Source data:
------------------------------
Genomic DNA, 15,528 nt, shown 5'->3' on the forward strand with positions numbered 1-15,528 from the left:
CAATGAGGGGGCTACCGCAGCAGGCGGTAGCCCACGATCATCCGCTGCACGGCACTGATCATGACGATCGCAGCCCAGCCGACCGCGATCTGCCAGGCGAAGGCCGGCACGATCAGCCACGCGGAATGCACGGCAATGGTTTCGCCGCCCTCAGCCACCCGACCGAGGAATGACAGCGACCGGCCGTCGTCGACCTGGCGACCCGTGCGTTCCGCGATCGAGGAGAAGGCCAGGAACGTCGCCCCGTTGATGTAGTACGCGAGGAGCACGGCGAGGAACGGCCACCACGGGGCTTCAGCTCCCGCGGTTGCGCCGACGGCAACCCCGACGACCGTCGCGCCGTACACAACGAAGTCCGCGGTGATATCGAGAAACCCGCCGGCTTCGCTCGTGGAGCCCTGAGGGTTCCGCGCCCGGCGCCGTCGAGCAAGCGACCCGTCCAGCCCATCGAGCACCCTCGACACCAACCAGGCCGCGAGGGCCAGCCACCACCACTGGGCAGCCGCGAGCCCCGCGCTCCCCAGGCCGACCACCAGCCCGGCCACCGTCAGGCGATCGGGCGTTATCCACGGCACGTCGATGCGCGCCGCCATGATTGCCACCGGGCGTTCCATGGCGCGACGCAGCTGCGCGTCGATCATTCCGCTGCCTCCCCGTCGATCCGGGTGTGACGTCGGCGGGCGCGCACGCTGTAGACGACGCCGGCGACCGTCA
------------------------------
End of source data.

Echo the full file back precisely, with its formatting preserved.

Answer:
Genomic DNA, 15,528 nt, shown 5'->3' on the forward strand with positions numbered 1-15,528 from the left:
CAATGAGGGGGCTACCGCAGCAGGCGGTAGCCCACGATCATCCGCTGCACGGCACTGATCATGACGATCGCAGCCCAGCCGACCGCGATCTGCCAGGCGAAGGCCGGCACGATCAGCCACGCGGAATGCACGGCAATGGTTTCGCCGCCCTCAGCCACCCGACCGAGGAATGACAGCGACCGGCCGTCGTCGACCTGGCGACCCGTGCGTTCCGCGATCGAGGAGAAGGCCAGGAACGTCGCCCCGTTGATGTAGTACGCGAGGAGCACGGCGAGGAACGGCCACCACGGGGCTTCAGCTCCCGCGGTTGCGCCGACGGCAACCCCGACGACCGTCGCGCCGTACACAACGAAGTCCGCGGTGATATCGAGAAACCCGCCGGCTTCGCTCGTGGAGCCCTGAGGGTTCCGCGCCCGGCGCCGTCGAGCAAGCGACCCGTCCAGCCCATCGAGCACCCTCGACACCAACCAGGCCGCGAGGGCCAGCCACCACCACTGGGCAGCCGCGAGCCCCGCGCTCCCCAGGCCGACCACCAGCCCGGCCACCGTCAGGCGATCGGGCGTTATCCACGGCACGTCGATGCGCGCCGCCATGATTGCCACCGGGCGTTCCATGGCGCGACGCAGCTGCGCGTCGATCATTCCGCTGCCTCCCCGTCGATCCGGGTGTGACGTCGGCGGGCGCGCACGCTGTAGACGACGCCGGCGACCGTCA